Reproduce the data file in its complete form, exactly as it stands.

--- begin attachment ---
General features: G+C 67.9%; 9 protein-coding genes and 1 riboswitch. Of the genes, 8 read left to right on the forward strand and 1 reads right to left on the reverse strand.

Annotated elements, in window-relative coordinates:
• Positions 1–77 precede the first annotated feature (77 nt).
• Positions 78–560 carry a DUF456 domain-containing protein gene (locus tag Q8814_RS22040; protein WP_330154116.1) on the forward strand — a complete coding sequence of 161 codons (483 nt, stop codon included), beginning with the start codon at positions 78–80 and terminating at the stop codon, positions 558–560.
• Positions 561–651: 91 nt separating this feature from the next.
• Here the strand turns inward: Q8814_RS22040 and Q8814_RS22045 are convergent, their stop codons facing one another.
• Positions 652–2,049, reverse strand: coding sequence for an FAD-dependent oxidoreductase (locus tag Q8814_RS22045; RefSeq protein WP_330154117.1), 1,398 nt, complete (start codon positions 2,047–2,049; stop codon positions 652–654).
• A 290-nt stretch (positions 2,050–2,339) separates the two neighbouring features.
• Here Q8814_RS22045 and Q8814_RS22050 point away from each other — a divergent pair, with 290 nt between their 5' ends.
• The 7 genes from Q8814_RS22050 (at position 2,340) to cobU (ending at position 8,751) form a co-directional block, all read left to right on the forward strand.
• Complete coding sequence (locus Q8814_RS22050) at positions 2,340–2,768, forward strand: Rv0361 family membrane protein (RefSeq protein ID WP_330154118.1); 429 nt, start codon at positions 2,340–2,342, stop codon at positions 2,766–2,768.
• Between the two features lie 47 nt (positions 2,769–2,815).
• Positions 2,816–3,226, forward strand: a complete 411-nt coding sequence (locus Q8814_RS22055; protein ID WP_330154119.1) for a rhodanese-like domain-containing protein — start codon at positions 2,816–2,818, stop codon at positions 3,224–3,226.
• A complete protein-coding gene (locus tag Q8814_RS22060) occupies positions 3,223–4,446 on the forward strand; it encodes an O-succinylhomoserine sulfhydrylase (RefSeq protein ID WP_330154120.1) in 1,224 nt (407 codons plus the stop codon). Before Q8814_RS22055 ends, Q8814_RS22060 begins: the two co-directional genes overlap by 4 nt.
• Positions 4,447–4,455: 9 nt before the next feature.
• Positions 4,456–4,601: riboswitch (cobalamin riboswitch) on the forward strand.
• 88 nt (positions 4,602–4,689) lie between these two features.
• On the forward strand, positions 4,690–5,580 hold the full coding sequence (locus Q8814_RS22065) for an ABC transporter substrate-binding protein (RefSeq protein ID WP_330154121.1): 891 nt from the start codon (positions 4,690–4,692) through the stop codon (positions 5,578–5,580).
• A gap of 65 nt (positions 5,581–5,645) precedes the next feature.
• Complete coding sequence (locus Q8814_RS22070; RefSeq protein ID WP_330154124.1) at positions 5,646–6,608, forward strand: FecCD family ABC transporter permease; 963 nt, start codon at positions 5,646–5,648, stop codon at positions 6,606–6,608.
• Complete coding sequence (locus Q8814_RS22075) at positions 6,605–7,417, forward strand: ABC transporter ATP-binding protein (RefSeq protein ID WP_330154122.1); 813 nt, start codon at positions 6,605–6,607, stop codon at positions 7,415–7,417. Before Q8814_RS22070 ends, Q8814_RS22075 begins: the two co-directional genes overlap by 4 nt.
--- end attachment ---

General features: G+C 67.9%; 9 protein-coding genes and 1 riboswitch. Of the genes, 8 read left to right on the forward strand and 1 reads right to left on the reverse strand.

Annotated elements, in window-relative coordinates:
• Positions 1–77 precede the first annotated feature (77 nt).
• Positions 78–560 carry a DUF456 domain-containing protein gene (locus tag Q8814_RS22040; protein WP_330154116.1) on the forward strand — a complete coding sequence of 161 codons (483 nt, stop codon included), beginning with the start codon at positions 78–80 and terminating at the stop codon, positions 558–560.
• Positions 561–651: 91 nt separating this feature from the next.
• Here the strand turns inward: Q8814_RS22040 and Q8814_RS22045 are convergent, their stop codons facing one another.
• Positions 652–2,049, reverse strand: coding sequence for an FAD-dependent oxidoreductase (locus tag Q8814_RS22045; RefSeq protein WP_330154117.1), 1,398 nt, complete (start codon positions 2,047–2,049; stop codon positions 652–654).
• A 290-nt stretch (positions 2,050–2,339) separates the two neighbouring features.
• Here Q8814_RS22045 and Q8814_RS22050 point away from each other — a divergent pair, with 290 nt between their 5' ends.
• The 7 genes from Q8814_RS22050 (at position 2,340) to cobU (ending at position 8,751) form a co-directional block, all read left to right on the forward strand.
• Complete coding sequence (locus Q8814_RS22050) at positions 2,340–2,768, forward strand: Rv0361 family membrane protein (RefSeq protein ID WP_330154118.1); 429 nt, start codon at positions 2,340–2,342, stop codon at positions 2,766–2,768.
• Between the two features lie 47 nt (positions 2,769–2,815).
• Positions 2,816–3,226, forward strand: a complete 411-nt coding sequence (locus Q8814_RS22055; protein ID WP_330154119.1) for a rhodanese-like domain-containing protein — start codon at positions 2,816–2,818, stop codon at positions 3,224–3,226.
• A complete protein-coding gene (locus tag Q8814_RS22060) occupies positions 3,223–4,446 on the forward strand; it encodes an O-succinylhomoserine sulfhydrylase (RefSeq protein ID WP_330154120.1) in 1,224 nt (407 codons plus the stop codon). Before Q8814_RS22055 ends, Q8814_RS22060 begins: the two co-directional genes overlap by 4 nt.
• Positions 4,447–4,455: 9 nt before the next feature.
• Positions 4,456–4,601: riboswitch (cobalamin riboswitch) on the forward strand.
• 88 nt (positions 4,602–4,689) lie between these two features.
• On the forward strand, positions 4,690–5,580 hold the full coding sequence (locus Q8814_RS22065) for an ABC transporter substrate-binding protein (RefSeq protein ID WP_330154121.1): 891 nt from the start codon (positions 4,690–4,692) through the stop codon (positions 5,578–5,580).
• A gap of 65 nt (positions 5,581–5,645) precedes the next feature.
• Complete coding sequence (locus Q8814_RS22070; RefSeq protein ID WP_330154124.1) at positions 5,646–6,608, forward strand: FecCD family ABC transporter permease; 963 nt, start codon at positions 5,646–5,648, stop codon at positions 6,606–6,608.
• Complete coding sequence (locus Q8814_RS22075) at positions 6,605–7,417, forward strand: ABC transporter ATP-binding protein (RefSeq protein ID WP_330154122.1); 813 nt, start codon at positions 6,605–6,607, stop codon at positions 7,415–7,417. Before Q8814_RS22070 ends, Q8814_RS22075 begins: the two co-directional genes overlap by 4 nt.